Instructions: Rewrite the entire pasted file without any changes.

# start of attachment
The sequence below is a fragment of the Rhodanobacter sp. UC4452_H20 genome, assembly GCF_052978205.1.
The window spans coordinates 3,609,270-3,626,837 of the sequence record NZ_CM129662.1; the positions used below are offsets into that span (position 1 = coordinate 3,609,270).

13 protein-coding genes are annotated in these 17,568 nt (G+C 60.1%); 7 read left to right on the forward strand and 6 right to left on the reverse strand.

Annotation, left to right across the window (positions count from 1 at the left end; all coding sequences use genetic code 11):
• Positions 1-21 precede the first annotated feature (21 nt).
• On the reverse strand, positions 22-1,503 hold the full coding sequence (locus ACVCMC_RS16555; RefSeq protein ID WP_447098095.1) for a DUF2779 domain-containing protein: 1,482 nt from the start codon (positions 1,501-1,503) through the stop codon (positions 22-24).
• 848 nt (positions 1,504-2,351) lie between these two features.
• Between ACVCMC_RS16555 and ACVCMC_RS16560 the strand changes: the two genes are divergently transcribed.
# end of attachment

The sequence below is a fragment of the Rhodanobacter sp. UC4452_H20 genome, assembly GCF_052978205.1.
The window spans coordinates 3,609,270-3,626,837 of the sequence record NZ_CM129662.1; the positions used below are offsets into that span (position 1 = coordinate 3,609,270).

13 protein-coding genes are annotated in these 17,568 nt (G+C 60.1%); 7 read left to right on the forward strand and 6 right to left on the reverse strand.

Annotation, left to right across the window (positions count from 1 at the left end; all coding sequences use genetic code 11):
• Positions 1-21 precede the first annotated feature (21 nt).
• On the reverse strand, positions 22-1,503 hold the full coding sequence (locus ACVCMC_RS16555; RefSeq protein ID WP_447098095.1) for a DUF2779 domain-containing protein: 1,482 nt from the start codon (positions 1,501-1,503) through the stop codon (positions 22-24).
• 848 nt (positions 1,504-2,351) lie between these two features.
• Between ACVCMC_RS16555 and ACVCMC_RS16560 the strand changes: the two genes are divergently transcribed.